2.  Develop a Unique Approach to the Topic. Recognize that your professional peers may be submitting their proposals on a similar topic. Evaluate how to make your proposed topic stand-out from the crowd.

3. Consider Every Aspect of Your Submission. Each item on the online form is important to your potential selection and your proposed presentation. Many of these items are character-restricted and the character count includes spaces. Therefore, save time by ensuring that each item is within the correct character count before going online. Using our offline form is a good way to manage the character counts.

    • Topic Selection - the wide range of topics to choose from will be mapped to tracks once the Call for Speakers is closed. Find a topic where you can identify an interested audience and provide a deep dive into the subject matter.

    • Session Title (limit 75 characters including spaces) - should clearly indicate your topic and attract potential attendees. Remember you are competing against other sessions at the same time! Creative titles do attract attention from the Program Committee and the Conference Attendees – but not if the session abstract and detail don’t deliver.

    • Short Session Abstract (limit 400 characters including spaces) -this will be included on our website and in our Program Guide helping Conference Attendees choose which sessions to attend.

    • Abstract in a Tweet (limit 135 characters including spaces) - this shorter abstract will be used for the Mobile App

    • Session Detail (limit 2,500 characters including spaces) - should describe the architecture of your session. What are the main points you plan to cover (note: bullets are not supported)? Describe the presentation flow. This section is very important for the Program Committee to understand and evaluate your submission. Do not just repeat your short abstract or use a lot of marketing overview jargon. This is the meat of your session and this is what the Program Committee really focuses on in understanding you, your knowledge, your perspective and the depth you can bring to the program. Put some careful thought into this part of your submission.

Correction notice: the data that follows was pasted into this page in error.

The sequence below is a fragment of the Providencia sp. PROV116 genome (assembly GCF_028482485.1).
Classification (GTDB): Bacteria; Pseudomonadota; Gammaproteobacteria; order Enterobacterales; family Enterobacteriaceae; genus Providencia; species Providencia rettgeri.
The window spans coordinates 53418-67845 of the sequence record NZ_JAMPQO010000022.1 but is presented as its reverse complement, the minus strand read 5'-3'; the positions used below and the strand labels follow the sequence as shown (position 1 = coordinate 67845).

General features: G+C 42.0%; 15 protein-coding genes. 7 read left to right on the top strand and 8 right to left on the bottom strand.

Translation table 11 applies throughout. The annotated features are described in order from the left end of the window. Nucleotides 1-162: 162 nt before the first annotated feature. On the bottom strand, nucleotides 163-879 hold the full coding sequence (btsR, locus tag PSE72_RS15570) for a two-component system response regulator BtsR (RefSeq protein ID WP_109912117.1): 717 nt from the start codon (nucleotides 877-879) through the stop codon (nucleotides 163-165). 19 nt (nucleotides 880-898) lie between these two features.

• Session Classification. You have the choice of Advanced, Intermediate and General Interest. Given the experience of our attendees, technical sessions should be at minimum at an intermediate level. Unless it is a new technology or concept, attendees are experienced in the basics of most security subjects and are interested in taking it to the next level

    • Security Tags (up to five keywords) - will be used for attendee searches.

    • Session Length - select 45-minute session.

The best approach is to download theoffline submission form to determine the information you need to provide in advance. We recommend that you first fill in the form offline, and then copy and paste your responses into the online submission form. This option is the best approach to avoid losing your valuable work and information.